'A' Troop Royal Horse Artillery Re-enactment unit.
The Royal Horse Artillery, 'A' troop re-enactment unit are members of the Anglesey Hussars. Initially formed for the members of the unit that were unable to ride, A troop has become an artillery troop which is able to operate two British field pieces with full crew compliments and are looking to expand further with the enrolment of new members.
'A' troop carry out displays showing the uniforms, drill procedures and of course firing of our field pieces. The guns are in much demand for re-enactment / living history displays, battles and ceremonial events such as marking the hour of the day within events, switching on of Christmas lights, starting races and many other such events.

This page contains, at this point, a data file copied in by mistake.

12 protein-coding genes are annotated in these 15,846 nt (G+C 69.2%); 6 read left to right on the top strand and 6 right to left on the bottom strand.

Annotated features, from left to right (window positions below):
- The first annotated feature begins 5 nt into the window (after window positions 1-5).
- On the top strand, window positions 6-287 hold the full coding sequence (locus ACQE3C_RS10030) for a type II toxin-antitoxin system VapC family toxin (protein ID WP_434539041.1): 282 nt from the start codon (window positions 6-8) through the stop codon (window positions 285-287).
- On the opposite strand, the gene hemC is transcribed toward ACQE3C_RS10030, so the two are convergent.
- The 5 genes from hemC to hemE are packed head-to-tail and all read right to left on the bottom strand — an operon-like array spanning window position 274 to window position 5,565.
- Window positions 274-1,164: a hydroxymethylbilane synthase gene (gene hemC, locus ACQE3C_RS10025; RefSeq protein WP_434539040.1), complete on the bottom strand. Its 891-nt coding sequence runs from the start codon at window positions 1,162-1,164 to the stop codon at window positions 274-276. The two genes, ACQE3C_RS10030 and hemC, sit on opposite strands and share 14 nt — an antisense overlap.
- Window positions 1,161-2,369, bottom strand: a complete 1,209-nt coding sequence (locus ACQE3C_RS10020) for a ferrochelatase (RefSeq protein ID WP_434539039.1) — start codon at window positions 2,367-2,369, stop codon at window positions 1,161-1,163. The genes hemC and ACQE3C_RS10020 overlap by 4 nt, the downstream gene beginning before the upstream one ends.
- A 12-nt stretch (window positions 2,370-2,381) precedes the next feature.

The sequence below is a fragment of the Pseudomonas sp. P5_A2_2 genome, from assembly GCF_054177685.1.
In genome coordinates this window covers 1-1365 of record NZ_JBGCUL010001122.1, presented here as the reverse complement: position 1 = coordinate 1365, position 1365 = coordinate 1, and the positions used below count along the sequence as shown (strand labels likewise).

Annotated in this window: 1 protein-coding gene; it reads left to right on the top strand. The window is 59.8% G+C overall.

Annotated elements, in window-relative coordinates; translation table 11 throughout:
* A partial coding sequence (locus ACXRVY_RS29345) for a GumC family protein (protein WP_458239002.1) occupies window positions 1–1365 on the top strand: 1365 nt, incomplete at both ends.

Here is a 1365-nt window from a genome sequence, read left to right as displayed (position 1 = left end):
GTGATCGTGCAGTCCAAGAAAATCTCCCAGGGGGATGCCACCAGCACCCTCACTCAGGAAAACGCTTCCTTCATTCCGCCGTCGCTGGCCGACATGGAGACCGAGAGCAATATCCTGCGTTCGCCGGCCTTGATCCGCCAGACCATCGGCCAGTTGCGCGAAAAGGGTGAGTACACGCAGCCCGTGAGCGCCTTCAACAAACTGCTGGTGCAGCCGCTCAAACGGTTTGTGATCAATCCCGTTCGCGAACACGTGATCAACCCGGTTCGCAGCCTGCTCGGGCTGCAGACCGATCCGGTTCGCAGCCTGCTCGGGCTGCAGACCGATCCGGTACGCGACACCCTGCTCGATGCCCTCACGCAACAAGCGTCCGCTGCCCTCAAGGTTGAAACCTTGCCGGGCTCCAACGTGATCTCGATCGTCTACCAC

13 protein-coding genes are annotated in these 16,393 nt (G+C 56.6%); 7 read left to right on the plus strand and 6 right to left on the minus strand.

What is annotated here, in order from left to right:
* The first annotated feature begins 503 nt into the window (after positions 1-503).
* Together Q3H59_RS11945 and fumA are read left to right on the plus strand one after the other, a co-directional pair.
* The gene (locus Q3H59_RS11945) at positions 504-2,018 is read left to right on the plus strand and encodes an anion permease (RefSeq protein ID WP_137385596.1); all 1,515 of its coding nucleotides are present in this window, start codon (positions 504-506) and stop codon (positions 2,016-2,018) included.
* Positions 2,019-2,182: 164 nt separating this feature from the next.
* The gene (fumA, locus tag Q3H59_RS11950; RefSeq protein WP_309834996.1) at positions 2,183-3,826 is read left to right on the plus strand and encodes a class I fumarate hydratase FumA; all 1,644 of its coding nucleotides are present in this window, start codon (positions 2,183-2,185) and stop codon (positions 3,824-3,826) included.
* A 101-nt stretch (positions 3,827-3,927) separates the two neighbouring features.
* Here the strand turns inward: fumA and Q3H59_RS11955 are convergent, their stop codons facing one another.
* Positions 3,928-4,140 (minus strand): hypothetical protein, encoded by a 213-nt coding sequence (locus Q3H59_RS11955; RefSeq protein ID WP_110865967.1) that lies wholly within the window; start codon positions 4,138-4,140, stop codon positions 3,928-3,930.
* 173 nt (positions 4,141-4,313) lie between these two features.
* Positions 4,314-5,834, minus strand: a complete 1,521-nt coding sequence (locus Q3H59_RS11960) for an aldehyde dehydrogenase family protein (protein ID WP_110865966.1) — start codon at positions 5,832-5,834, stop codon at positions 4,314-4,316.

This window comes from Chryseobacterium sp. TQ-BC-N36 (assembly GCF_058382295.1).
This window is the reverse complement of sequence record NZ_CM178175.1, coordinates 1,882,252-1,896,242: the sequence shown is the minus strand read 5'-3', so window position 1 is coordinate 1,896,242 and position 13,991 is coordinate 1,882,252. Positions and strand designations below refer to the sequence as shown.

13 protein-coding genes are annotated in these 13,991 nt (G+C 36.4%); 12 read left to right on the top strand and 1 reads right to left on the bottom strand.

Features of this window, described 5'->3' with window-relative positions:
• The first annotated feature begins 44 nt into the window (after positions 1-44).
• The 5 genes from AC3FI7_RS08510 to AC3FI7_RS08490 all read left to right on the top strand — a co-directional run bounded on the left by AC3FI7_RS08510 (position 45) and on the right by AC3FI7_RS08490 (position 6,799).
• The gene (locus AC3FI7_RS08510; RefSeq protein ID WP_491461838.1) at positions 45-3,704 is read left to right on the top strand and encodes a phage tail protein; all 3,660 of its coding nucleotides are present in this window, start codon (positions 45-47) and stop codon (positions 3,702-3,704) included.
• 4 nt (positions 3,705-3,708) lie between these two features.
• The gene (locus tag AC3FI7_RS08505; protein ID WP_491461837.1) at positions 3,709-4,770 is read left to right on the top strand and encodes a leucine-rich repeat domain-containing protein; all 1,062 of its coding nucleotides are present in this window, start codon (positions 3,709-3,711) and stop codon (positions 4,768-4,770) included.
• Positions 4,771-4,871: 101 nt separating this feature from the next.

The unit prides itself on the continuous research and improvement to the uniforms, drills, cannons and equipment and most importantly the safe use of cannon in the re-enactment environment.
A brief history of the Royal Horse Artillery
Raised in 1793, the Royal Horse Artillery was created to provide fast moving fire support for the cavalry, with all gunners either mounted or riding upon limber or battery vehicles. By 1801 there were seven 'horse brigades' (troop), rising to twelve troops in the short space of 5 years (1806).
The RHA regarded themselves as the more elite artillery regiment and re-enforced their associations with the cavalry by their uniforms - rather than the infantry style uniforms worn by 'normal' artillery units, the RHA wore similar patterned uniforms to that of the hussars. The RHA also wore Tarleton helmets (as worn by the light dragoons) and carried the 1796 light cavalry sabre.
Initially armed with 6pdr field guns, the effectiveness and success of the RHA resulted in ongoing development and trials. By 1815, a large percentage of the 6pdr guns had been replaced by 9pdr guns. In addition to this progression, the RHA developed what was known as a mounted Rocket Troop firing Congreve's explosive rockets.